Other. Superficial punctate keratopathy (SPK) from corneal exposure; conjunctival injection, thickening, and eventual keratinization from chronic conjunctival dryness. Scarring of skin may be seen in cicatricial cases. Facial hemiparesis and lagophthalmos may be seen in paralytic cases.


Involutional: Aging.

Paralytic: Seventh cranial nerve palsy.

Cicatricial: Due to chemical burn, surgery, eyelid laceration scar, skin diseases (e.g., eczema, ichthyosis), and others.

Mechanical: Due to herniated orbital fat, eyelid tumor, and others.

Allergic: Contact dermatitis.

Congenital: Facial dysmorphic syndromes (e.g., Treacher–Collins syndrome) or isolated abnormality.


1. History: Previous surgery, trauma, chemical burn, or seventh nerve palsy?

2. External examination: Check orbicularis oculi function, look for an eyelid tumor, eyelid scarring, herniated orbital fat, and other causes.

3. Slit-lamp examination: Check for SPK due to exposure and evaluate conjunctival integrity.


1. Treat exposure keratopathy with lubricating agents. See 4.5, Exposure Keratopathy.

2. Treat an inflamed, exposed eyelid margin with warm compresses and antibiotic ointment (e.g., bacitracin or erythromycin t.i.d.). A short course of combination antibiotic–steroid ointment (e.g., neomycin/polymixin B/dexamethasone) may be helpful if close follow-up is ensured.

3. Taping the eyelids into position may be a temporizing measure.

4. Definitive treatment usually requires surgery. Surgery is delayed for 3 to 6 months in patients with a seventh nerve palsy because the ectropion may resolve spontaneously (see 10.9, Isolated Seventh Nerve Palsy). Corneal exposure may make repair more urgent.


Patients with signs of corneal or conjunctival exposure are examined every 1 to 2 weeks to evaluate the integrity of the ocular surface. Otherwise, follow-up is not urgent.



Ocular irritation, foreign-body sensation, tearing, redness.


(See Figure 6.4.1.)

FIGURE 6.4.1. Entropion.

Critical. Inward turning of the eyelid margin that pushes otherwise normal lashes onto the globe.

Other. SPK from eyelashes contacting the cornea, conjunctival injection. In severe cases, corneal thinning and ulceration are possible.


Involutional: Aging.

Cicatricial: Due to conjunctival scarring in ocular cicatricial pemphigoid, Stevens–Johnson syndrome, chemical burns, trauma, trachoma, and others.

Spastic: Due to surgical trauma, ocular irritation, or blepharospasm.



1. History: Previous surgery, trauma, chemical burn, or infection (trachoma, herpes simplex, and varicella zoster)?

2. Slit-lamp examination: Check for corneal involvement as well as conjunctival and eyelid scarring.


If blepharospasm is present, see 6.7, Blepharospasm.

1. Antibiotic ointment (e.g., erythromycin or bacitracin ophthalmic t.i.d.) for SPK.

2. Everting the eyelid margin away from the globe and taping it in place with adhesive tape may be a temporizing measure.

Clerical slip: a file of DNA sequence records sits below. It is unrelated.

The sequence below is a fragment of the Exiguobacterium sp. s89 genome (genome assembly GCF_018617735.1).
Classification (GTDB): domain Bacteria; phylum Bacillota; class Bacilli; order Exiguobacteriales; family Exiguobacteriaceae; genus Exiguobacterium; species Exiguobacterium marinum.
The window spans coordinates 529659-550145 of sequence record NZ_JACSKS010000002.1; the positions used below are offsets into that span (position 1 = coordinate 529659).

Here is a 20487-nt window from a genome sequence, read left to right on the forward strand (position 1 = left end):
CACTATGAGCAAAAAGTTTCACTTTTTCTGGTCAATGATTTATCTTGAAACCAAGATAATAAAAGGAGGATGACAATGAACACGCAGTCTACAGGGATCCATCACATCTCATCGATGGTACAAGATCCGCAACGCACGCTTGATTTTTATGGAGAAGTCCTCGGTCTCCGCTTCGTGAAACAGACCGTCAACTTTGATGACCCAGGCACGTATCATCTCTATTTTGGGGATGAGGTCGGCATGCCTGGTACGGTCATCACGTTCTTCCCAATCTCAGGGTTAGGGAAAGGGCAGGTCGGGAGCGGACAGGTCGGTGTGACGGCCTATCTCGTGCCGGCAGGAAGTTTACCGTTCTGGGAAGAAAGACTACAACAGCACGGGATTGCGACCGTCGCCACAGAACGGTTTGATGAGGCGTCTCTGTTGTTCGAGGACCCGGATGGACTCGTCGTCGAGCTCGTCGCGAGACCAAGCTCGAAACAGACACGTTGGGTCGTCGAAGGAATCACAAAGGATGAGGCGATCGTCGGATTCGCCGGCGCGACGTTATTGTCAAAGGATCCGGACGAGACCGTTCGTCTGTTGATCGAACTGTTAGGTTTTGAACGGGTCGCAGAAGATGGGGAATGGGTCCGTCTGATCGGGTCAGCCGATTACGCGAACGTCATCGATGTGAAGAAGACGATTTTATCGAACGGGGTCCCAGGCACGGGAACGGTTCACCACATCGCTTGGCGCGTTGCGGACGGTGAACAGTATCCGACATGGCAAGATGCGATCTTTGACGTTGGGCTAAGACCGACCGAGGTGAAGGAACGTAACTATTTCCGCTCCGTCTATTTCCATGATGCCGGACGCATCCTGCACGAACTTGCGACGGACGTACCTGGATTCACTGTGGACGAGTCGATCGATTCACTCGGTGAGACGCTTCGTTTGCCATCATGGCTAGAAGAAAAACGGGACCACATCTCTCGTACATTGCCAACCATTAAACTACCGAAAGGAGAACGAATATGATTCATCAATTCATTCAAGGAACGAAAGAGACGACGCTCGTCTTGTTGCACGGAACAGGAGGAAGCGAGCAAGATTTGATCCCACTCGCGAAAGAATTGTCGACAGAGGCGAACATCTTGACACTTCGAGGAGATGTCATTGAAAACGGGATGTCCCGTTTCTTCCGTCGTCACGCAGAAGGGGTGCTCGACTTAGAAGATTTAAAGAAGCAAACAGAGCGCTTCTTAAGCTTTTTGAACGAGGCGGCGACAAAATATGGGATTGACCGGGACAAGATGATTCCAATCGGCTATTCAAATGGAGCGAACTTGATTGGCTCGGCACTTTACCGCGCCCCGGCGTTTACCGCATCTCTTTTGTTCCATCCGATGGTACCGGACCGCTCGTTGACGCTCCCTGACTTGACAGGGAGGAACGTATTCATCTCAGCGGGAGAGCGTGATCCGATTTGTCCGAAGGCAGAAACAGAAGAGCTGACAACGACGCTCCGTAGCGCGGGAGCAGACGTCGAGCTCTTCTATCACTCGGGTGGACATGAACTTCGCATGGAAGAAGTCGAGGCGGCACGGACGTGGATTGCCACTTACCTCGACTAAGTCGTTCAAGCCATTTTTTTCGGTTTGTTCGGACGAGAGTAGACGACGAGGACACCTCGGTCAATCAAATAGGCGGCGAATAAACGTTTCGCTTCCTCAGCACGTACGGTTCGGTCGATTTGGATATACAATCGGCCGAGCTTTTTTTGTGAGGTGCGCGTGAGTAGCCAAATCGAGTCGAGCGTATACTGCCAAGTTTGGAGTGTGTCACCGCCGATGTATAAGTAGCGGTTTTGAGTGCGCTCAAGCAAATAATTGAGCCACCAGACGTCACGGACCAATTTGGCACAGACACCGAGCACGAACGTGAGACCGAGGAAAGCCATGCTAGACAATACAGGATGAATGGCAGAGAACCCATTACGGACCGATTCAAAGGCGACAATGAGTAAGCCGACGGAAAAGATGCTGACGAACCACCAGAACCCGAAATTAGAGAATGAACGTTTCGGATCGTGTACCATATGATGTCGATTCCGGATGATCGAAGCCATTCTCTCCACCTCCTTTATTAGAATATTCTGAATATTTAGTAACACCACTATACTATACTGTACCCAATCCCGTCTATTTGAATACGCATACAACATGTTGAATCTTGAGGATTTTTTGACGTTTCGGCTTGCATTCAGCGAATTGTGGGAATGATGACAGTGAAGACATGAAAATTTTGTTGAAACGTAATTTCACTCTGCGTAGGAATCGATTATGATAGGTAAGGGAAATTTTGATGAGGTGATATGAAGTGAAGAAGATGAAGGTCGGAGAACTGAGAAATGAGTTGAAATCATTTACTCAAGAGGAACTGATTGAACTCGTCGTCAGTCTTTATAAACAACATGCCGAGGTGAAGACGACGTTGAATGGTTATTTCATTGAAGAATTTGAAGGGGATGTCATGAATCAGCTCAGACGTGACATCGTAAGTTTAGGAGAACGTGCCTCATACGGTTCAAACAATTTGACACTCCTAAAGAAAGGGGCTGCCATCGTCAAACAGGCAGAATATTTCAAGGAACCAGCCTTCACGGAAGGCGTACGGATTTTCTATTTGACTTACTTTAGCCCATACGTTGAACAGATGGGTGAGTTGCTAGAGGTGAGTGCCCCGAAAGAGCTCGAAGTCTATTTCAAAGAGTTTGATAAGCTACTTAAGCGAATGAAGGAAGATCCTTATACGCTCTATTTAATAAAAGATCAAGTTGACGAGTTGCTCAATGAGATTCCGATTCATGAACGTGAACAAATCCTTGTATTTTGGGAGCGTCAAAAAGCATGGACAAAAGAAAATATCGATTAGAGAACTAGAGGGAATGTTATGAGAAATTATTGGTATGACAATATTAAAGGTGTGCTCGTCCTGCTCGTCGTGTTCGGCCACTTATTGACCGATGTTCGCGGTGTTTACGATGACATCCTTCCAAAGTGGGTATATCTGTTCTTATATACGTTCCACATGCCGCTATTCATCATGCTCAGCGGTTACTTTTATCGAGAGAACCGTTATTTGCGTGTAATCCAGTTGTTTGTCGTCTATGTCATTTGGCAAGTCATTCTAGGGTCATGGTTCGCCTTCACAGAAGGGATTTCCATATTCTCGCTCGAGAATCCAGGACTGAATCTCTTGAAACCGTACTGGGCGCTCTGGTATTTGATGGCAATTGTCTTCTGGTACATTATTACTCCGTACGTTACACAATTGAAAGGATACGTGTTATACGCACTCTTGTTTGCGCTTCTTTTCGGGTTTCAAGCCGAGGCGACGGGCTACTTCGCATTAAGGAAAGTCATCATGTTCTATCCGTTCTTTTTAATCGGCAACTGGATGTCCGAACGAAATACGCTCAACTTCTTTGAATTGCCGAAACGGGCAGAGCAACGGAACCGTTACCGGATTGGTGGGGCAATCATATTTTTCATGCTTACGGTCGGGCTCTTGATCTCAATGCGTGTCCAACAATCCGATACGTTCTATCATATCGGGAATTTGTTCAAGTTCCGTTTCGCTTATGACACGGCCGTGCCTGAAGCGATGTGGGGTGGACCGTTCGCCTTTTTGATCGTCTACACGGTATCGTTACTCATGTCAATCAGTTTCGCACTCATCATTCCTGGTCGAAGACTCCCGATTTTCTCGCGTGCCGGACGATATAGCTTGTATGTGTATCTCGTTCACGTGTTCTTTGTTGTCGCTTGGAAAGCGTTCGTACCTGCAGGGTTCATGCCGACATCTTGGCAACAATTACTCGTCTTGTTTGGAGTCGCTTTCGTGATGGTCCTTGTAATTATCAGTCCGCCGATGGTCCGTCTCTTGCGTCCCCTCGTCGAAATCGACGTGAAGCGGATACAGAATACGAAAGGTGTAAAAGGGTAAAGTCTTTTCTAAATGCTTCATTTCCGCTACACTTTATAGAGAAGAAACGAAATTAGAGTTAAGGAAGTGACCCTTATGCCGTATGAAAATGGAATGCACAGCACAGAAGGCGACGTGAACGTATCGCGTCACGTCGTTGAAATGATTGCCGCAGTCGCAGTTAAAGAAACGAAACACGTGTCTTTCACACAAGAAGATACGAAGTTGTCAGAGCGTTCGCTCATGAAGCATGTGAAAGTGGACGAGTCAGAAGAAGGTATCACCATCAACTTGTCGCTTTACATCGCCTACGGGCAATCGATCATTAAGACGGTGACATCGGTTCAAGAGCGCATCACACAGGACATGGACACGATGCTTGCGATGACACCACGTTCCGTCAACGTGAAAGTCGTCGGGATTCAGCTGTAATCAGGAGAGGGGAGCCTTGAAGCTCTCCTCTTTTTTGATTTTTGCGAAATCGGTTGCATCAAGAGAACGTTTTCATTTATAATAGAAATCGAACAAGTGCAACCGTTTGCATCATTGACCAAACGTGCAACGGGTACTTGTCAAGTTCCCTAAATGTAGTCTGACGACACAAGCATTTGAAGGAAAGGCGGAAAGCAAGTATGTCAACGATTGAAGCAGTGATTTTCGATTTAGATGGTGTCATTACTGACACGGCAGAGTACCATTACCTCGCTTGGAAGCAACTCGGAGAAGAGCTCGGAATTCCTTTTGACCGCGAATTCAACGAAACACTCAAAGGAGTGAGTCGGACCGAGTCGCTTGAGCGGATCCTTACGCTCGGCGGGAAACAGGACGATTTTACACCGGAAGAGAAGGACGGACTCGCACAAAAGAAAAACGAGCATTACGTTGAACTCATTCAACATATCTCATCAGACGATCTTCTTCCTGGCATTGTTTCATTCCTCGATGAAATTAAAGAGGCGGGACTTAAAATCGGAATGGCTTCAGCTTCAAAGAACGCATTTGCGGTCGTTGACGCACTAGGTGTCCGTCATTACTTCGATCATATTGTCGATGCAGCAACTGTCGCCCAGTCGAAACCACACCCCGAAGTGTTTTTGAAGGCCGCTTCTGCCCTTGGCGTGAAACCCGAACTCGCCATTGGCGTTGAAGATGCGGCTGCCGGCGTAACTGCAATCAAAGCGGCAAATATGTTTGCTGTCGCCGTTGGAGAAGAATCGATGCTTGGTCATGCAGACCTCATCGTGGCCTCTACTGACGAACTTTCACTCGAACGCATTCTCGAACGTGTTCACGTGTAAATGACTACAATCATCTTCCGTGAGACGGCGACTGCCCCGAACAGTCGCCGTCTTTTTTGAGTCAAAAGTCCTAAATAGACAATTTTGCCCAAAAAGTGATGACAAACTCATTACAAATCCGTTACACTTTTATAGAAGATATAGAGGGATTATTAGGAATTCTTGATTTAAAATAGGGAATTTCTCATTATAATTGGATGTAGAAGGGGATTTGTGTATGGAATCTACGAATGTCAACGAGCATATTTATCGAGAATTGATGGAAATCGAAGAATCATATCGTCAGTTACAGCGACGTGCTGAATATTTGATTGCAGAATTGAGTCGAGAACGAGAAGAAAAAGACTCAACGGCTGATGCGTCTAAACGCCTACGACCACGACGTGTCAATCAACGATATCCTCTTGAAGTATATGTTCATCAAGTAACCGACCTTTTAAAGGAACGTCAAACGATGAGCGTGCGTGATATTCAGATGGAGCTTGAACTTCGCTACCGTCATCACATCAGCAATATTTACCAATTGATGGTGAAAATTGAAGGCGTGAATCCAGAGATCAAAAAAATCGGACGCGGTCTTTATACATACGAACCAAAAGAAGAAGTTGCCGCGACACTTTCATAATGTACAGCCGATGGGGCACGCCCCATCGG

3. For spastic entropion, a Quickert suture placed at the bedside or in the office can temporarily resolve the eyelid malposition.

4. Surgery is often required for permanent correction.


If the cornea is relatively healthy, the condition does not require urgent attention or follow-up. If the cornea is significantly damaged, aggressive treatment is indicated (see 4.1, Superficial Punctate Keratopathy). Follow-up is determined by the severity of corneal involvement.



Ocular irritation, foreign-body sensation, tearing, redness.


Critical. Misdirected eyelashes rubbing against the globe.

Other. SPK, conjunctival injection.

Differential Diagnosis

Entropion: Inward turning of eyelid pushing normal lashes onto cornea. See 6.4, Entropion.

Epiblepharon: Congenital or familial condition in which an extra lower eyelid skin fold redirects lashes into a vertical position, where they may contact the globe. Most common in Asian individuals, especially children.

Distichiasis: An aberrant second row of lashes that emanates from meibomian gland openings. Most commonly acquired in the setting of trauma or chronic inflammation (e.g., blepharitis). Congenital distichiasis is a rare, sometimes hereditary condition in which the meibomian glands are replaced by an extra row of eyelashes.



Chronic blepharitis: Inflamed eyelid margin. See 5.8, Blepharitis/Meibomitis.

Cicatricial: Eyelid scarring from trauma, surgery, ocular cicatricial pemphigoid (see 5.10, Ocular Cicatricial Pemphigoid), trachoma, and others.


1. History: Recurrent episodes? Severe systemic illness in the past? Previous trauma?

2. Slit-lamp examination: Evert the eyelids and inspect the palpebral conjunctiva for scarring and symblepharon. Check the cornea for abrasions and SPK.


1. Epilation: Remove the misdirected lashes.

—A few misdirected lashes: Remove them at the slit lamp with fine forceps. Recurrence is common.

—Diffuse, severe, or recurrent trichiasis: Can attempt to epilate as described; definitive therapy usually requires electrolysis, cryotherapy, radiofrequency epilation, or eyelid surgery.

2. Treat SPK with antibiotic ointment (e.g., erythromycin or bacitracin t.i.d.).

3. Treat any underlying blepharitis. See 5.8, Blepharitis/Meibomitis.


As needed based on the symptoms and integrity of the cornea. Closer follow-up is needed if evidence of SPK or corneal abrasion.



Chronically red, irritated eye with mild mucous discharge, often worst on awakening from sleep due to eyelid eversion during the night. Usually bilateral but may be asymmetric. Typically seen in obese males. Strongly associated with sleep apnea.


Critical. Upper eyelids are easily everted without an accessory finger or cotton-tipped applicator exerting counterpressure.

Other. Soft and rubbery superior tarsal plate, superior tarsal papillary conjunctivitis, SPK, ptosis. Associated with keratoconus, obesity, hyperglycemia, and sleep apnea.